October 26, 2013

Cycles...

by Chris Randall
 



When I first began releasing instrumental music in, what, 98? (I think that was the first Micronaut record, but I'm sure about 85 people will correct me...) most of the instrumental music I made had one purpose: to appear in Bunnim-Murray produced shows for MTV, Red Bull extreme sports videos, and X-Box games. I was pretty good at this, and from '99 to about '05 ASCAP checks were half of my yearly income, as a result.

The style of music I made throughout this period was Big Beat. That genre is now almost 19 years old now, counting from the release of "Exit Planet Dust," the first real Big Beat record, in 1995 . Weirdly, many younger people don't really know about it as a genre; they know the biggest acts, but never seem to connect them in to a cohesive group. I only discovered this last night when I put up that video, mentioning in my Twitter and Facebook posts that I thought Big Beat was ripe for a comeback.

So, a primer: Big Beat is easily described as sample- and breakbeat-heavy electronic music done with rock arrangements and stylistic nods. The key acts are, of course, Chemical Brothers (Exit Planet Dust, 1995), Propellerheads (Decksandrumsandrockandroll, 1998), and Crystal Method (Vegas, 1997). There are a bunch more, many of which put out some pretty amazing shit. The thing about Big Beat is that it wasn't really something you could make in your bedroom; to do it right, you needed more of a band presentation. This greatly limited the number of artists involved, and ultimately the form died out when the easier-to-make EDM styles gained popularity.

Anyhow, one earmark of a Big Beat track is the attention paid to the song structure; most tracks in this genre have a clear ABABCAB format lifted straight from rock music. (Or, more specifically, the popular industrial rock tracks of the early 90s, when that genre ruled the roost. You're welcome.) Perhaps that's why the genre appealed to me, specifically; I easily understood its structure, and it utilized my already-extant skillset.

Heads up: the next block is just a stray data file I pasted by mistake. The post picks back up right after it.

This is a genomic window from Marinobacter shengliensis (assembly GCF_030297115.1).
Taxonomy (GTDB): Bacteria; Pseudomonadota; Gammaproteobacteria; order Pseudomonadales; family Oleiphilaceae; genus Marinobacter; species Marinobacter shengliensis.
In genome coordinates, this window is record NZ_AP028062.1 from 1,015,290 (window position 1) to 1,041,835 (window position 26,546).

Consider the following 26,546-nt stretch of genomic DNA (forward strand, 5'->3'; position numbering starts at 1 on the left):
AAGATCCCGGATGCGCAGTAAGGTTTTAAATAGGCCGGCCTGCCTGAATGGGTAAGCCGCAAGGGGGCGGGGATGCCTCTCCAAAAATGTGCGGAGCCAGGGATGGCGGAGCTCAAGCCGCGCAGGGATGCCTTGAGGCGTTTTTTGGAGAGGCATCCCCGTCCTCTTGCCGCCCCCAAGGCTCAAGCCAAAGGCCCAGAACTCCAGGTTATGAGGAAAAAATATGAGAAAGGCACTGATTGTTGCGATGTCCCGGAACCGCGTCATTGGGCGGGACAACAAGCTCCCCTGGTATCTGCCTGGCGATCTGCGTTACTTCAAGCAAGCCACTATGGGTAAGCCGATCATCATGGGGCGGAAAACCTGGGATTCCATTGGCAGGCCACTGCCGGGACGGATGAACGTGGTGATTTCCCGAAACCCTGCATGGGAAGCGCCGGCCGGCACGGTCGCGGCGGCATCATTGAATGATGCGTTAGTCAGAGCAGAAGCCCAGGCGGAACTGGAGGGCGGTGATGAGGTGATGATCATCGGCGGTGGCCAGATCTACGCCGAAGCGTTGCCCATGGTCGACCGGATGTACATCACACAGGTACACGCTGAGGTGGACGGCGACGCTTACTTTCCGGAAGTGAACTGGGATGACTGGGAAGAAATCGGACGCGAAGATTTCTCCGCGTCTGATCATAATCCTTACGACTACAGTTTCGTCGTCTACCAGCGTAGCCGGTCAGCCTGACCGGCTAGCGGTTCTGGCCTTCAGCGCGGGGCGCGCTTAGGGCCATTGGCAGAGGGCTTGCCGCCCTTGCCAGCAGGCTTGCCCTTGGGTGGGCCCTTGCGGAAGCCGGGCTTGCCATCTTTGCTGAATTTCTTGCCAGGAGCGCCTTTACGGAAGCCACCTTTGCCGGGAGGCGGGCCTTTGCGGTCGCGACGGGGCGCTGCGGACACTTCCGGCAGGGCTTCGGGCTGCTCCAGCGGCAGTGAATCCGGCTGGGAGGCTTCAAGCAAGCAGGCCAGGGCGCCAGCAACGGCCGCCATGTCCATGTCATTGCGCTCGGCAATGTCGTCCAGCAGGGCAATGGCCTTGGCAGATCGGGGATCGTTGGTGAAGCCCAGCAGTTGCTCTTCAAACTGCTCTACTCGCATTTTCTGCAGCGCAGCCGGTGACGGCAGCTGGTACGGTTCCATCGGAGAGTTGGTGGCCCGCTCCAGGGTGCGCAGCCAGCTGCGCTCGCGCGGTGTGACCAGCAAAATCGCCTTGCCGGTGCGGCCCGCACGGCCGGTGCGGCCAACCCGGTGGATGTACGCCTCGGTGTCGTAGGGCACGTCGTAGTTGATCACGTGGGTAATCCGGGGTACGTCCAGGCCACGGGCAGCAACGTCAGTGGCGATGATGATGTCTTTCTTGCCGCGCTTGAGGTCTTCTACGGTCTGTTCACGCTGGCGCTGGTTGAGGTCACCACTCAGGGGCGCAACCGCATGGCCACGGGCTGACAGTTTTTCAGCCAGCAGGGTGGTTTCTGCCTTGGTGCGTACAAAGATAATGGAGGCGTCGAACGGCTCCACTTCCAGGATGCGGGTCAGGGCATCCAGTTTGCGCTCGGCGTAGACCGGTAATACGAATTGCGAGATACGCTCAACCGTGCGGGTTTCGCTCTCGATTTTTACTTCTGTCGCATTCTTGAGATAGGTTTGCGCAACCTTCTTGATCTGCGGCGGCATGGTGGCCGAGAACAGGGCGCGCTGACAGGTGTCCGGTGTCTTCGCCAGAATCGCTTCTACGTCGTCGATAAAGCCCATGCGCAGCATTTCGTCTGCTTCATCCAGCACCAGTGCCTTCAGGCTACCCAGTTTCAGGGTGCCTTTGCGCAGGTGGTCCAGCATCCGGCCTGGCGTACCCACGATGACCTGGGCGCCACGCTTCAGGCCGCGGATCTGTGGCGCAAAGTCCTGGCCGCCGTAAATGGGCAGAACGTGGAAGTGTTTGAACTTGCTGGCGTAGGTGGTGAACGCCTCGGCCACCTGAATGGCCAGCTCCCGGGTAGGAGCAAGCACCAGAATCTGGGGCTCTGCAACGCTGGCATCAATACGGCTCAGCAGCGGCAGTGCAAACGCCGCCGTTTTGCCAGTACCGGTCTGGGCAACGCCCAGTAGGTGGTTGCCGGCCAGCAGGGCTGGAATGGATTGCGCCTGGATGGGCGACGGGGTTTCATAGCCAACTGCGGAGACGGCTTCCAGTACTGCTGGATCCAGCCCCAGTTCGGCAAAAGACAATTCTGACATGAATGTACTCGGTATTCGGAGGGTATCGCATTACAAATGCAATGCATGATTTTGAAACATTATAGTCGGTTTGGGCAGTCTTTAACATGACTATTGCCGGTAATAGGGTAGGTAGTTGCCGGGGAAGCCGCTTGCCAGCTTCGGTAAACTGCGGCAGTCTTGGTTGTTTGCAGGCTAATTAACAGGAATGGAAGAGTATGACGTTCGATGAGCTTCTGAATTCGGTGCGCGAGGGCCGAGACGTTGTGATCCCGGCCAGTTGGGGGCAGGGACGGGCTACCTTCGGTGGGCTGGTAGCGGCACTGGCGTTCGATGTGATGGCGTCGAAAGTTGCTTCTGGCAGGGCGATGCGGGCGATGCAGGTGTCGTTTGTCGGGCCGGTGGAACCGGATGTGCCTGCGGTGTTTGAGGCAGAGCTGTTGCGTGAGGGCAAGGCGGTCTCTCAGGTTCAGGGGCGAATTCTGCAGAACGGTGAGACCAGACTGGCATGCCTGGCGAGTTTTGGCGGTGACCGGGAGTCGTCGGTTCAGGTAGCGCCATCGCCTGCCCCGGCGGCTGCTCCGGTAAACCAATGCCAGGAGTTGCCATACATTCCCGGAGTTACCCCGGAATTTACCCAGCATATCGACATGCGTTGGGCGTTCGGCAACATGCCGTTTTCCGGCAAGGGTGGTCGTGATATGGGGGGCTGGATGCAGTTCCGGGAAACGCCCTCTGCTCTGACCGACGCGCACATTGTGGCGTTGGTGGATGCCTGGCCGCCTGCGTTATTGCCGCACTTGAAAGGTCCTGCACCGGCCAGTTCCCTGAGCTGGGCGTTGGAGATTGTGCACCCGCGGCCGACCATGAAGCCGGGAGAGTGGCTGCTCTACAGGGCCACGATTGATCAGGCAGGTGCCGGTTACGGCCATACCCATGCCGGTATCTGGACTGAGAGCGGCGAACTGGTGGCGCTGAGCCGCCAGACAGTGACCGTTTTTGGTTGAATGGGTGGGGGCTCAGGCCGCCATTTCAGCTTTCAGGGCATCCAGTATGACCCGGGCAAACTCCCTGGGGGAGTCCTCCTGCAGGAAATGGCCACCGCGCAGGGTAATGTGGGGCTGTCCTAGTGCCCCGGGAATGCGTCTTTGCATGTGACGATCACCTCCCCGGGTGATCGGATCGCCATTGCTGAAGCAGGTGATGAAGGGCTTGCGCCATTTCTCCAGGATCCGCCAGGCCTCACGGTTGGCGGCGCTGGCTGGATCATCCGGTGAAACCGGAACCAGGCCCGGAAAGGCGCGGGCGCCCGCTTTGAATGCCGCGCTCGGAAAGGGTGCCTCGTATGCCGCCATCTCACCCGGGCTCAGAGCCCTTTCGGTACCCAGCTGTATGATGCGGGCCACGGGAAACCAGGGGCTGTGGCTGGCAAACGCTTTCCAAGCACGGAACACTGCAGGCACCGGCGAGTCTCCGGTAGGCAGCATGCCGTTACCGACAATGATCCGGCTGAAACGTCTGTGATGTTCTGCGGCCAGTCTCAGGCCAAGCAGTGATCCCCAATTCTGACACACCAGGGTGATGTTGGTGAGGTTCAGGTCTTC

When I got some of my tools shoehorned in my new office this week, I sat down to play and make sure everything survived the move, and the above video is the result. While it only loosely deserves the "Big Beat" moniker, having no defined structure (it is, like almost all my "live" videos, a pure improvisation), it borrows that genre's sound palette. And once I'd made it, I wondered out loud whether Big Beat was ever coming back. In my opinion, it's time. Can I get an "amen"?
 
 
 

49 comments:

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Oct.26.2013 @ 8:42 AM
shamann
In North America, circa 97-98 with the Fatboy Slim/Chemical Brothers/The Prodigy commercial onslaught, mainstream exposure to it was bundled up as Electronica, which might explain why a lot of younger folk now don't recognize it as Big Beat.
 
 

 
Oct.26.2013 @ 9:04 AM
Chris Randall
That's a good point. The bigger tracks are mostly recognizable as movie stings and car commercial soundtracks.

-CR
 
 

 
Oct.26.2013 @ 12:08 PM
darklordjames
I had no idea that Big Beat was a thing. I even owned albums from every artist listed in this post, and several others from the "a bunch more" link like Junkie XL and Fatboy Slim.

Like shaman said, Electronica is Electronica. I think it's one of those things where you have to be pretty far down the rabbit hole to even realize that there are names for different types. ;)
 
 

 
Oct.26.2013 @ 12:27 PM
bassling
Yeah, I'd call it Electronica. Big Beat was more like Bentley Rhythm Ace and the Dope On Plastic records.
 
 

 
Oct.26.2013 @ 12:35 PM
bassling
BTW Here's a good collection of DOP tracks link [soundcloud.com]
 
 

 
Oct.26.2013 @ 2:15 PM
Chris Randall
Americans and people from the UK have very different opinions on this genre, come to find out. Since the British invented it, I'll give them the benefit of the doubt. (At least with respect to Crystal Method and Propellerheads, both of which are very American.) I think we can all agree that Chemical Brothers are the first of the big acts to carry the moniker, though.

I tend to think of the sparser acts as being more indicative, though. Crystal Method and Props both made (make in the case of the former) very thick music.

-CR
 
 

 
Oct.26.2013 @ 2:46 PM
shamann
I might be mistaken, but I believe Propellerheads were British, from Bristol or Bath or some such.

You didn't have to be too far down the rabbit hole to have known what Big Beat was, it was just a matter of reading lots of UK music magazines in the 90s or frequenting the import racks at the better record shops here in North America. MTV and the like probably rarely to never used the term.
 
 

 
Oct.26.2013 @ 3:08 PM
Chris Randall
Hey, look at that! They are! I always thought they were L.A. dudes. As I said on Twitter, I am in no way a musicologist.

-CR
 
 

 
Oct.26.2013 @ 3:57 PM
bassling
I was going to concede just because the American definition is usually the definition online. But, yeah, the sampling is such an important part for the vibe of what was sampled. Big Beat has kitsch. The rock aspect of Electronica is what made it palatable to a bigger audience.
 
 

 
Oct.26.2013 @ 4:59 PM
takokichi
Amen.
 
 

 
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